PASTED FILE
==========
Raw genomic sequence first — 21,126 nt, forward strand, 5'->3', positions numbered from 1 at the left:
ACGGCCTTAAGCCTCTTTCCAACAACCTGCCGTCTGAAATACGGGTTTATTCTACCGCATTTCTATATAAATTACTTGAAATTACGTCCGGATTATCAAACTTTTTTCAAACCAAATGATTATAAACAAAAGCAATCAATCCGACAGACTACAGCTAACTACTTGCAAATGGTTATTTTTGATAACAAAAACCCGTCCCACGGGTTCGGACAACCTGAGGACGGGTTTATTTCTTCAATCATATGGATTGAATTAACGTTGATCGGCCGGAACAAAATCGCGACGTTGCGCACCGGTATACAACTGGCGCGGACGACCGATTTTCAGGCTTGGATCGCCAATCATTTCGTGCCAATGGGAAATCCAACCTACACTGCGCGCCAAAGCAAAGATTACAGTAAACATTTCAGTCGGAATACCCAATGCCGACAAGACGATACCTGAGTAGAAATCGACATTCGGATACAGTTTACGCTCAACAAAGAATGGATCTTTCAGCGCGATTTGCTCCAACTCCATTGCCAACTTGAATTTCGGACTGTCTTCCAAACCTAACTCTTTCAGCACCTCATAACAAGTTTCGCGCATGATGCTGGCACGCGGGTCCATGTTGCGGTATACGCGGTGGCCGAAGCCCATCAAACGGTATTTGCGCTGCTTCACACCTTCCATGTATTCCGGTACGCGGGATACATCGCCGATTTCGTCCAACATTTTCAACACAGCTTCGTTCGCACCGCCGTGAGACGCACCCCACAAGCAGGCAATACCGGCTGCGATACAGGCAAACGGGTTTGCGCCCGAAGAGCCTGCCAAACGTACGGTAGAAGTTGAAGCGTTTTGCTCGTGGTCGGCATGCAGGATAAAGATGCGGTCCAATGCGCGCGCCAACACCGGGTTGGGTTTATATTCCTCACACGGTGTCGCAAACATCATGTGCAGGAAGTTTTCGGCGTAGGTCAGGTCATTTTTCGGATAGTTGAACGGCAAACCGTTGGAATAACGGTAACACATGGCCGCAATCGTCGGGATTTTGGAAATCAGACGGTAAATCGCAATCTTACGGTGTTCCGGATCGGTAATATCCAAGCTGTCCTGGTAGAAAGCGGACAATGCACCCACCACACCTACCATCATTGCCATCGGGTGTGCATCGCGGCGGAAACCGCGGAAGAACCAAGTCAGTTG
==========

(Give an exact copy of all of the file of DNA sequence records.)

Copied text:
Raw genomic sequence first — 21,126 nt, forward strand, 5'->3', positions numbered from 1 at the left:
ACGGCCTTAAGCCTCTTTCCAACAACCTGCCGTCTGAAATACGGGTTTATTCTACCGCATTTCTATATAAATTACTTGAAATTACGTCCGGATTATCAAACTTTTTTCAAACCAAATGATTATAAACAAAAGCAATCAATCCGACAGACTACAGCTAACTACTTGCAAATGGTTATTTTTGATAACAAAAACCCGTCCCACGGGTTCGGACAACCTGAGGACGGGTTTATTTCTTCAATCATATGGATTGAATTAACGTTGATCGGCCGGAACAAAATCGCGACGTTGCGCACCGGTATACAACTGGCGCGGACGACCGATTTTCAGGCTTGGATCGCCAATCATTTCGTGCCAATGGGAAATCCAACCTACACTGCGCGCCAAAGCAAAGATTACAGTAAACATTTCAGTCGGAATACCCAATGCCGACAAGACGATACCTGAGTAGAAATCGACATTCGGATACAGTTTACGCTCAACAAAGAATGGATCTTTCAGCGCGATTTGCTCCAACTCCATTGCCAACTTGAATTTCGGACTGTCTTCCAAACCTAACTCTTTCAGCACCTCATAACAAGTTTCGCGCATGATGCTGGCACGCGGGTCCATGTTGCGGTATACGCGGTGGCCGAAGCCCATCAAACGGTATTTGCGCTGCTTCACACCTTCCATGTATTCCGGTACGCGGGATACATCGCCGATTTCGTCCAACATTTTCAACACAGCTTCGTTCGCACCGCCGTGAGACGCACCCCACAAGCAGGCAATACCGGCTGCGATACAGGCAAACGGGTTTGCGCCCGAAGAGCCTGCCAAACGTACGGTAGAAGTTGAAGCGTTTTGCTCGTGGTCGGCATGCAGGATAAAGATGCGGTCCAATGCGCGCGCCAACACCGGGTTGGGTTTATATTCCTCACACGGTGTCGCAAACATCATGTGCAGGAAGTTTTCGGCGTAGGTCAGGTCATTTTTCGGATAGTTGAACGGCAAACCGTTGGAATAACGGTAACACATGGCCGCAATCGTCGGGATTTTGGAAATCAGACGGTAAATCGCAATCTTACGGTGTTCCGGATCGGTAATATCCAAGCTGTCCTGGTAGAAAGCGGACAATGCACCCACCACACCTACCATCATTGCCATCGGGTGTGCATCGCGGCGGAAACCGCGGAAGAACCAAGTCAGTTG